As I conclude my tenure as Chair of this association, I offer some brief thoughts that have been fermenting during these last two years. I’ve been an active member of the association for fourteen years and, like many of you veterans, gather annually to share the on-going narrative of our willing and, often, not-so-willing participation in the Catholic college and university version of the culture wars, with their various skirmishes mounted by the disaffected—both internal and external forces— ready to claim the high moral ground for their campaigns to impose upon our institutions a peculiar version of their own identity politics. Each group carries its own battle flags and comes to us from the right and from the left. Some attacks are bold, direct, and in the open; some come by stealth and intrigue. Some are led by their highest ranking superiors; others are more cowardly infiltrators who wreck havoc with misinformation, and propaganda. As the image implies, college and university presidents—particularly presidents of Catholic colleges and universities in the United States in our era—must be good strategists, knowing when and how to negotiate, arbitrate, mediate, or decide on tactics for a defensive campaign or offensive assault.
Of course, this profile is only partially drawn, and I’m certain that, among the qualifications listed for our jobs, “strategist and tactician” does not appear. Since studies indicate that the modern college and university presidency does not rank high among desirable careers, it may be prudent to keep this feature of our work to ourselves. Nonetheless, you and I both know that, in addition to the great joy and satisfaction our jobs include, a colossal amount of our time and energy is consumed responding to the persistent nuisance or, worse, defending against what is harmful, unjust, and damaging. In light of this, it is no wonder that our annual meetings have occasionally resembled the gathering of senior commanders huddled together in a war gaming exercise. Well, I, for one, am convinced that—battle fatigue notwithstanding—anything like a Pax Romana or Pax Americana is not imminent. But I am also convinced that a few well designed and executed strategies adopted both at the institutional level and as an association, may—in the long run—generate optimism for our mission in Catholic higher education.
My short list is not original, exhaustive, or all-encompassing. It derives from the concerns I have heard expressed by many of you over the years, at these meetings and elsewhere, and from my own experience. I do not pretend to offer strategies for fortifying every dimension of our colleges and universities. Others are well equipped to comment on the challenges common to all colleges and universities, public and private. My purpose here is simply to focus our attention specifically on what we as presidents might consider as part of our individual and the association’s future agenda that may sustain and enhance what is distinctive and distinguished in American Catholic Higher Education.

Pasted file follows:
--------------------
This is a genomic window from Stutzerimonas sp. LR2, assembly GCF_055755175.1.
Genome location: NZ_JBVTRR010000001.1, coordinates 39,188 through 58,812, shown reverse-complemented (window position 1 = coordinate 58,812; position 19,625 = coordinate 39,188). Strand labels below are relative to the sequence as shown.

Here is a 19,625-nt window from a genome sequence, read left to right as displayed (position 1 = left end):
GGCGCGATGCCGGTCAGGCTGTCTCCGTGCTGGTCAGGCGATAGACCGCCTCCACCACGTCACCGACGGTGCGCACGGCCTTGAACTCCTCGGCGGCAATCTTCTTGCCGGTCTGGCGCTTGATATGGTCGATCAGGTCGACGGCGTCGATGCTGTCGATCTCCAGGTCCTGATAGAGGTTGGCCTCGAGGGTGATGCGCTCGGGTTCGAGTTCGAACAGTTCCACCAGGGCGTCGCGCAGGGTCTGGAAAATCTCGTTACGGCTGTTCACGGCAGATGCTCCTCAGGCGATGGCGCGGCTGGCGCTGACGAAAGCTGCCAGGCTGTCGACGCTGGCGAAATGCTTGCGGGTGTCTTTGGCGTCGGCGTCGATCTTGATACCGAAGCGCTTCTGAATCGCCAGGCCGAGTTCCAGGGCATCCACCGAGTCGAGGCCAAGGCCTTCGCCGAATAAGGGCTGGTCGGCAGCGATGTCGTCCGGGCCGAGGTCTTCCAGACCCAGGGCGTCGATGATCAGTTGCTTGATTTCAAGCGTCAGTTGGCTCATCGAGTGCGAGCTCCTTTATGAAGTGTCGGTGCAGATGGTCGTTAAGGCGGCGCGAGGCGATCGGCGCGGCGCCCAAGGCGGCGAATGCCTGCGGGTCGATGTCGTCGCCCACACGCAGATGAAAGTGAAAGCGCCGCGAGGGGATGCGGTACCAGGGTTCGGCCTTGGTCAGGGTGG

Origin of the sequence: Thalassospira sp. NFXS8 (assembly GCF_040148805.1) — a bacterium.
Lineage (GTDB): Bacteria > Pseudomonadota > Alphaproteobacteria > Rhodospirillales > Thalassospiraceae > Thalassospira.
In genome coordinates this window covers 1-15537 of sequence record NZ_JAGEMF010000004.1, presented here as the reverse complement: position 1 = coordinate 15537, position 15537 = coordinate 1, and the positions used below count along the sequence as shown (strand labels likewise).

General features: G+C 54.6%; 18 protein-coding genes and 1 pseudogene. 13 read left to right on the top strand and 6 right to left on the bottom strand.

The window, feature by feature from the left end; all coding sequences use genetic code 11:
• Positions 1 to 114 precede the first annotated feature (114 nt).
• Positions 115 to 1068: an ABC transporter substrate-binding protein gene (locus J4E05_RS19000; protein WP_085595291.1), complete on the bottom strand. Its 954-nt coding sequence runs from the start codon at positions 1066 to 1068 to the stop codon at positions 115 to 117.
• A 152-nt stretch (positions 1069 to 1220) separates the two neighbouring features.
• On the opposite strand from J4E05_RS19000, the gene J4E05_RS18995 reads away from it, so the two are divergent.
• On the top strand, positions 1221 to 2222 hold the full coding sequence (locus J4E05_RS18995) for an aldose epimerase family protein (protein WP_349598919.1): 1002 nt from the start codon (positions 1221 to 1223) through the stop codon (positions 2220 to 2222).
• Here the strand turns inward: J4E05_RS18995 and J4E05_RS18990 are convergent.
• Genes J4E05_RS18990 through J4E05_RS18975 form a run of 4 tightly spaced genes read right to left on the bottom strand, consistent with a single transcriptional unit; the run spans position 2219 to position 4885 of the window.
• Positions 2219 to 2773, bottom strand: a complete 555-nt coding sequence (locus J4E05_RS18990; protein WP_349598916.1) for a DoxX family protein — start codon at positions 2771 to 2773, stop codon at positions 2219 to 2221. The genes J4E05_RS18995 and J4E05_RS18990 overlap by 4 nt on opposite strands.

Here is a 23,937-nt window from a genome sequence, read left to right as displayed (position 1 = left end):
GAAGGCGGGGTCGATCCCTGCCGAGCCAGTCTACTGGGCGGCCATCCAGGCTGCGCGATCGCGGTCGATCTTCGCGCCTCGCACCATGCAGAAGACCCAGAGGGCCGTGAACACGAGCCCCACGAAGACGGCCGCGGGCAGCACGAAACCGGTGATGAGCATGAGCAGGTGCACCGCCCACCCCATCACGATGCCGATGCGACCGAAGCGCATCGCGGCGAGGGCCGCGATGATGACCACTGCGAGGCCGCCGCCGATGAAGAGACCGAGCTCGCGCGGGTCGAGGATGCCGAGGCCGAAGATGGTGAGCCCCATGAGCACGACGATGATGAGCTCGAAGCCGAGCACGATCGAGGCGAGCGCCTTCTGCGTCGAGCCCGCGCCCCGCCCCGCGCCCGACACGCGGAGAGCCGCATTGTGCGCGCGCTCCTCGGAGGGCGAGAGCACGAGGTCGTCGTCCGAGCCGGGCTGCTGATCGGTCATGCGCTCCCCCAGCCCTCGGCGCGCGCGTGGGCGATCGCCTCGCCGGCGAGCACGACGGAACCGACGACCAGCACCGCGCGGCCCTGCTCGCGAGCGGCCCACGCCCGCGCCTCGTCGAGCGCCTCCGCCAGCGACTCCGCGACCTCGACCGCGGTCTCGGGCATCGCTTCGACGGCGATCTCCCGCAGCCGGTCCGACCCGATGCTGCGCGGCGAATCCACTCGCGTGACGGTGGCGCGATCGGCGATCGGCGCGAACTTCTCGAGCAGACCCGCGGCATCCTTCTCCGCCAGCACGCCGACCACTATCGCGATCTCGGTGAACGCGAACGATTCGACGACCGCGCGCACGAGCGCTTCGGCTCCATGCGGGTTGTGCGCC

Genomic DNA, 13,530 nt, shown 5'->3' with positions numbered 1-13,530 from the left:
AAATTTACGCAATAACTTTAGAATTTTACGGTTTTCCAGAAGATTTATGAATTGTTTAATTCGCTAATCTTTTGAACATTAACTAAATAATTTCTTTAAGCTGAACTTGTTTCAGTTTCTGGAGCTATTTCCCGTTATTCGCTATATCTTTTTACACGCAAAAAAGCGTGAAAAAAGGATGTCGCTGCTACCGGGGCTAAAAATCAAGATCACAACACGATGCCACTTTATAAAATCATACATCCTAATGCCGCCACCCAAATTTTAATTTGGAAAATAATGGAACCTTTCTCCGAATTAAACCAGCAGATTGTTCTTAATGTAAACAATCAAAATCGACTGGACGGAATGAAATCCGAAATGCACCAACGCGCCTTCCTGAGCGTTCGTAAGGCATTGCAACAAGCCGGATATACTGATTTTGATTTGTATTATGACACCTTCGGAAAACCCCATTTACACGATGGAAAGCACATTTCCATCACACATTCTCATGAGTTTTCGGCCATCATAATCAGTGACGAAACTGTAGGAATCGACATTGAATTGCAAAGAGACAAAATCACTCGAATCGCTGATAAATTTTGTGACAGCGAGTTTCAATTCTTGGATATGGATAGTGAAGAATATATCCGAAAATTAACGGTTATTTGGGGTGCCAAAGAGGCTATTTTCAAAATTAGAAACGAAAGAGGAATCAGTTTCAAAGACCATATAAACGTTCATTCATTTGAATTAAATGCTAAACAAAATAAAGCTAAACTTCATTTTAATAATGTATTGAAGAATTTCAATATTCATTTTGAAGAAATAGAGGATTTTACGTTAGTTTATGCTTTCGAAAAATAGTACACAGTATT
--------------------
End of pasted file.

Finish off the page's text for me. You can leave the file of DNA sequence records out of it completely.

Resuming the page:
First, we need to reckon with and do something about the diminishing pool of talented, skilled, motivated leaders who are attracted to Catholic higher education. Presidents need to be better recruiters for our own successors. It has been evident for many years that the traditional sources of candidates for our positions are shrinking: Congregations, Religious Communities, and Dioceses are challenged to supply capable and willing men and women to lead the institutions they sponsor. We know that many of the lay people who currently hold these positions are former religious or seminarians who are now close to retirement. In the meantime, many dedicated lay professionals who may be interested in leadership positions in our institutions have not themselves benefitted from the theological education, religious formation, or ecclesiastical immersion that help current presidents of Catholic colleges and universities articulate informed and reasonably successful arguments for how and why their institutions behave. And, if at the heart of our mission is some demonstrable and personal integration of “faith and reason,” it is helpful that the leaders themselves are so integrated and give public witness to this. There are men and women already working in our institutions who have the potential to become great administrators and leaders, but they are not stepping forward, in many cases, because they lack confidence in their own preparation to lead faith- based institutions like ours. We need to encourage them and provide a broad array of opportunities for their encounters with theology and ecclesial culture.